International Symposium in Medical Geography. Portsmouth, GBR, 1996/07.
The current emphasis on community over institutionally based modes of health and social care delivery in the UK, together with legislative change, has placed a renewed emphasis on the role of the informal sector in service provision.
Simultaneously, there has been an attempt to modify the provider-role of the statutory sector, in favour of an evolving role as purchaser and enabler of independently provided services.
Drawing on material that forms part of a 3 year study into health and social care restructuring, and its effect on the caring networks of elderly dependent populations, this paper focuses on the changing role of the voluntary sector.
Using empirical material drawn from the Scottish environment, it illustrates how the restructuring process may be modifying the voluntary sector and contributing to a growth in geographical inequity in voluntary service provision.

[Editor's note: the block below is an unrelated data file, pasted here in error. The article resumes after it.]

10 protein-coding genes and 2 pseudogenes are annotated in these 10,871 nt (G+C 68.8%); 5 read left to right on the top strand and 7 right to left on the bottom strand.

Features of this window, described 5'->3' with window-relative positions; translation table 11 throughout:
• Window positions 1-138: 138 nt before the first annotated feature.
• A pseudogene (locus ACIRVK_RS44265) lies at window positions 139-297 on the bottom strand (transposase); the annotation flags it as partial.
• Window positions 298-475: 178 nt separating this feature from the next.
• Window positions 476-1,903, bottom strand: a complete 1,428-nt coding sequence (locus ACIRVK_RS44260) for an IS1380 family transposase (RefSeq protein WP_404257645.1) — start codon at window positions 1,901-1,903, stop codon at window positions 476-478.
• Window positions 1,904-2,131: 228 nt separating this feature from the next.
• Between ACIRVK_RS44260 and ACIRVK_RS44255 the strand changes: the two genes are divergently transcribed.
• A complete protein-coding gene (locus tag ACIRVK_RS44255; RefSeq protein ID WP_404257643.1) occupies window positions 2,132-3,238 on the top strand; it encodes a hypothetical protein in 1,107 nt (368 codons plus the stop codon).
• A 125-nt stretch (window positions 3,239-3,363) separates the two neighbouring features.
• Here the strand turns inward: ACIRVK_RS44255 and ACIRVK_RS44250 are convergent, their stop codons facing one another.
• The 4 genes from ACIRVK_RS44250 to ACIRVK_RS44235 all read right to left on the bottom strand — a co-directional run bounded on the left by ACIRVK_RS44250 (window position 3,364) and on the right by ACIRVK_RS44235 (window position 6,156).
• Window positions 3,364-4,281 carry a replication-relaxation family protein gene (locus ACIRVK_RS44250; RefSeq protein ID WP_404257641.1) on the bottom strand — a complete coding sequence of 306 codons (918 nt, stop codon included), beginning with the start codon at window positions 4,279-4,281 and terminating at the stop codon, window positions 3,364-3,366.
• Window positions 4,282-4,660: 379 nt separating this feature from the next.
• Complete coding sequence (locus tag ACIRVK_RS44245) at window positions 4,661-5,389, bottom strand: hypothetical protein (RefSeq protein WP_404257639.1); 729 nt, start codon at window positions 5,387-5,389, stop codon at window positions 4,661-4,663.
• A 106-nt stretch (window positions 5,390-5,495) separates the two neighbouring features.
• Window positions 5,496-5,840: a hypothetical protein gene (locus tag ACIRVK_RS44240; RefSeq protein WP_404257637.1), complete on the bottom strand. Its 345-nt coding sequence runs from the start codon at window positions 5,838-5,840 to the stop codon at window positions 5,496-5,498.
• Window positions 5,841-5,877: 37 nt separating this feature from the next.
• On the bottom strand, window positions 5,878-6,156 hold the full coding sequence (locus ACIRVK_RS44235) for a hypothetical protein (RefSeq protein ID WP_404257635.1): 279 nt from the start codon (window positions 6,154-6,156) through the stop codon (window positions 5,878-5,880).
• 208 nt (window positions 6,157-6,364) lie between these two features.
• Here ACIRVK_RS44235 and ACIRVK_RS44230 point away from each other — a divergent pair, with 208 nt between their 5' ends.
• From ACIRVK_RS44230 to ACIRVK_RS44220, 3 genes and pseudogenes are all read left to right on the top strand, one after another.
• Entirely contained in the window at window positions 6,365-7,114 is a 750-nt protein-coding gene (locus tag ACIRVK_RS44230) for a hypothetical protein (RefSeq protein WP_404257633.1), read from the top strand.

In doing so, it considers four main factors affecting local voluntary organisations-the growth of contracting, external constraints on voluntary provisioning, the influence of the local authority and Wolch's concept of the « Shadow State ».
It highlights the emerging social and spatial manifestations arising from such change, and how these modifications may also be contributing to a growth in geographical inequity for service recipients linked within the dependence network.
Mots-clés Pascal : Association, Volontariat, Restructuration, Financement, Organisation santé, Analyse spatiale, Ecosse, Grande Bretagne, Royaume Uni, Europe, Système santé, Dépendance
Mots-clés Pascal anglais : Association, Volunteering, Restructuration, Financing, Public health organization, Spatial analysis, Scotland, Great Britain, United Kingdom, Europe, Health system, Dependence
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Inist-CNRS - Institut de l'Information Scientifique et Technique
Cote : 98-0224078
Code Inist : 002B30A01B. Création : 11/09/1998.